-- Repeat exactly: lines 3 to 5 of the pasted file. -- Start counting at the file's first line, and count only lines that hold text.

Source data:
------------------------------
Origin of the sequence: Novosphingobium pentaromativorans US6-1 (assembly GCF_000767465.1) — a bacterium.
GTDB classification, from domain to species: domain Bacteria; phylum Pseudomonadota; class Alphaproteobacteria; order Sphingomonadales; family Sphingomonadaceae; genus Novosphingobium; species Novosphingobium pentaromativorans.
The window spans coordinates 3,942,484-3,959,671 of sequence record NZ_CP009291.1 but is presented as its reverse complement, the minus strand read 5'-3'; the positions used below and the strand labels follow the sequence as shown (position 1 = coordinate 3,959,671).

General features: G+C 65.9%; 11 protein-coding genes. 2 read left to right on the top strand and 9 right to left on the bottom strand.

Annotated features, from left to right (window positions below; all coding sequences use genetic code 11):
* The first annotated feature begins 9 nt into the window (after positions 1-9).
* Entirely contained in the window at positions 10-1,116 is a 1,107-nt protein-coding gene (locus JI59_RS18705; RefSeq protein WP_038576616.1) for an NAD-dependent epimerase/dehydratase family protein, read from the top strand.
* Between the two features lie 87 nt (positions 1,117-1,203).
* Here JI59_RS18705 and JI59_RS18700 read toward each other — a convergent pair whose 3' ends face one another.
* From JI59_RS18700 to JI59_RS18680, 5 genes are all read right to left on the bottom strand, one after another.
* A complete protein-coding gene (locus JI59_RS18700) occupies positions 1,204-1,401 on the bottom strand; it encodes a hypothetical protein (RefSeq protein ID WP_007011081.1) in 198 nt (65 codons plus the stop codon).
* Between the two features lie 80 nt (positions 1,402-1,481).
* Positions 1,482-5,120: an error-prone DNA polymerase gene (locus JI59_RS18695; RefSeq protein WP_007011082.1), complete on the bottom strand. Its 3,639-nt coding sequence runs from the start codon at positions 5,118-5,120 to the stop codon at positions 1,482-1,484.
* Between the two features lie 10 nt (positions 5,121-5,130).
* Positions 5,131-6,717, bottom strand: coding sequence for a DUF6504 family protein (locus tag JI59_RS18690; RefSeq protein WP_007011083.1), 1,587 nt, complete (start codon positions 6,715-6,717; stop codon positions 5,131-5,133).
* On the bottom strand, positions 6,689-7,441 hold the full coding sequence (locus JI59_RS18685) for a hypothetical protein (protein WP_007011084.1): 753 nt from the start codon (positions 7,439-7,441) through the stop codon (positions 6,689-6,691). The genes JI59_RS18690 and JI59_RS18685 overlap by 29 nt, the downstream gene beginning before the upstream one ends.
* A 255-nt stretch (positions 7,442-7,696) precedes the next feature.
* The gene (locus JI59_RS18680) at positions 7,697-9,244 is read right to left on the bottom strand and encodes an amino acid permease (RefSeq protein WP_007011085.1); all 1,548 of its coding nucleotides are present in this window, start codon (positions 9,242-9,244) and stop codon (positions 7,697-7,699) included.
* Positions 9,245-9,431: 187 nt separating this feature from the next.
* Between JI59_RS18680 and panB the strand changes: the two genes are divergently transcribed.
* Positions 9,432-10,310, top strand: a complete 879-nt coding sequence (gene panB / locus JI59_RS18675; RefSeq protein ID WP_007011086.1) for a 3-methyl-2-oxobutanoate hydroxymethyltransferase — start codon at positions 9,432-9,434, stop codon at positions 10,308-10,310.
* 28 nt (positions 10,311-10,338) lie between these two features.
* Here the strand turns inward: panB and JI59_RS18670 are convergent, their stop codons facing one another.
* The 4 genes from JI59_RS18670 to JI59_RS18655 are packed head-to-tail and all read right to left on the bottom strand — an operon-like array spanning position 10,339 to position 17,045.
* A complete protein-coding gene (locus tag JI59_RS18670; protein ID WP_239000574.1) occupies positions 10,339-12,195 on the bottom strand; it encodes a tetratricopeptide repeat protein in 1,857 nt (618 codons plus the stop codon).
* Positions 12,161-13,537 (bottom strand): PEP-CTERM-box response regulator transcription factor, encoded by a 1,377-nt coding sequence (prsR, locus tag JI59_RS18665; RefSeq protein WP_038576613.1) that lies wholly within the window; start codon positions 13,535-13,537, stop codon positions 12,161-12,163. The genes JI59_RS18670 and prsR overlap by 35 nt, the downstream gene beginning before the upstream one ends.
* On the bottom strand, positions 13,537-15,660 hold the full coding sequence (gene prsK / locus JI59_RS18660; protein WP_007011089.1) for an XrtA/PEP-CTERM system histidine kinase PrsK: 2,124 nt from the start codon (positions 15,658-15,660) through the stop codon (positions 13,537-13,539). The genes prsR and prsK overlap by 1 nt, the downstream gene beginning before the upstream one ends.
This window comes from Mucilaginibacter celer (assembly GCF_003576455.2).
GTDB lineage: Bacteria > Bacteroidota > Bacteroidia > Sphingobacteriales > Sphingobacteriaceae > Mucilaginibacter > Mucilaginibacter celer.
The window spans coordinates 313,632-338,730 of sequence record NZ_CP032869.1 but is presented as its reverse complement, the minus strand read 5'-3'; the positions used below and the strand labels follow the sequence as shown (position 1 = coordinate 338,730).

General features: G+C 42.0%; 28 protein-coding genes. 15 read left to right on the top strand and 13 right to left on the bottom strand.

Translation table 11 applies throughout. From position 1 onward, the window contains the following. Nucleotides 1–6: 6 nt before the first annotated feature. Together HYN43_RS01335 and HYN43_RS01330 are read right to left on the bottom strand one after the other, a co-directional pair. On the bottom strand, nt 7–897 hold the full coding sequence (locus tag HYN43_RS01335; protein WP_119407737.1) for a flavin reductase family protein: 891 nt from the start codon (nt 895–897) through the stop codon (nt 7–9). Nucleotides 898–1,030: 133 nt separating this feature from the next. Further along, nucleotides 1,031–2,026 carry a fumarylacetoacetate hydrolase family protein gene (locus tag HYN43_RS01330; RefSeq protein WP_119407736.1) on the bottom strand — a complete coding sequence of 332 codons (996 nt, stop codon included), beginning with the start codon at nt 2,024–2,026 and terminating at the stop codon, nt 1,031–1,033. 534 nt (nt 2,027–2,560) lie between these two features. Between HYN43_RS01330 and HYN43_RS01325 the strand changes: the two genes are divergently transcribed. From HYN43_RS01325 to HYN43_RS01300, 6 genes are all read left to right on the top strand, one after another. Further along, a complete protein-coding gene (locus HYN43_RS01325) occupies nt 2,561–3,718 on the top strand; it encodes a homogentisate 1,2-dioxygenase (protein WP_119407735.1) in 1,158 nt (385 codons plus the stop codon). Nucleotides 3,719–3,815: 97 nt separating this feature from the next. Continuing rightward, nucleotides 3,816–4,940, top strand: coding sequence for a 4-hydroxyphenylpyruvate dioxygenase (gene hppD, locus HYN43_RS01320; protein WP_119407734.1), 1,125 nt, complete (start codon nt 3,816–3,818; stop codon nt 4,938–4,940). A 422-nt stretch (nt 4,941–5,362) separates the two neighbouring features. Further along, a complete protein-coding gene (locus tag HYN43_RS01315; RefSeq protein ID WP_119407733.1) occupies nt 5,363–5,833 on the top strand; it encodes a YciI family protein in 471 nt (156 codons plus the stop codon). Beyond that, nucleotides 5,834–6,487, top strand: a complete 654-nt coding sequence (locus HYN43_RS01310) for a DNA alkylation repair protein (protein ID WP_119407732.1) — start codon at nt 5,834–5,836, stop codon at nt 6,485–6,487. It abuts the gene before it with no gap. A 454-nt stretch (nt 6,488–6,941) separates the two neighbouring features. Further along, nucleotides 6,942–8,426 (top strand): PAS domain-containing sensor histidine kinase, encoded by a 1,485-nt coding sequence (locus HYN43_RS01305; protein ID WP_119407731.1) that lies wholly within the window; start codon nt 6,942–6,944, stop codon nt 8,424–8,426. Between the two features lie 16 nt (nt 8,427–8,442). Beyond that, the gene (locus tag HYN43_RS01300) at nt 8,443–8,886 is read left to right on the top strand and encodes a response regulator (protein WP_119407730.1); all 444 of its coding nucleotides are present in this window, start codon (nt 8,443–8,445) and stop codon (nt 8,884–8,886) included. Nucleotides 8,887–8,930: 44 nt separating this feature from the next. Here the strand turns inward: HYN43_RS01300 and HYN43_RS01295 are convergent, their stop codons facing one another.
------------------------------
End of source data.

The window spans coordinates 3,942,484-3,959,671 of sequence record NZ_CP009291.1 but is presented as its reverse complement, the minus strand read 5'-3'; the positions used below and the strand labels follow the sequence as shown (position 1 = coordinate 3,959,671).

General features: G+C 65.9%; 11 protein-coding genes. 2 read left to right on the top strand and 9 right to left on the bottom strand.

Annotated features, from left to right (window positions below; all coding sequences use genetic code 11):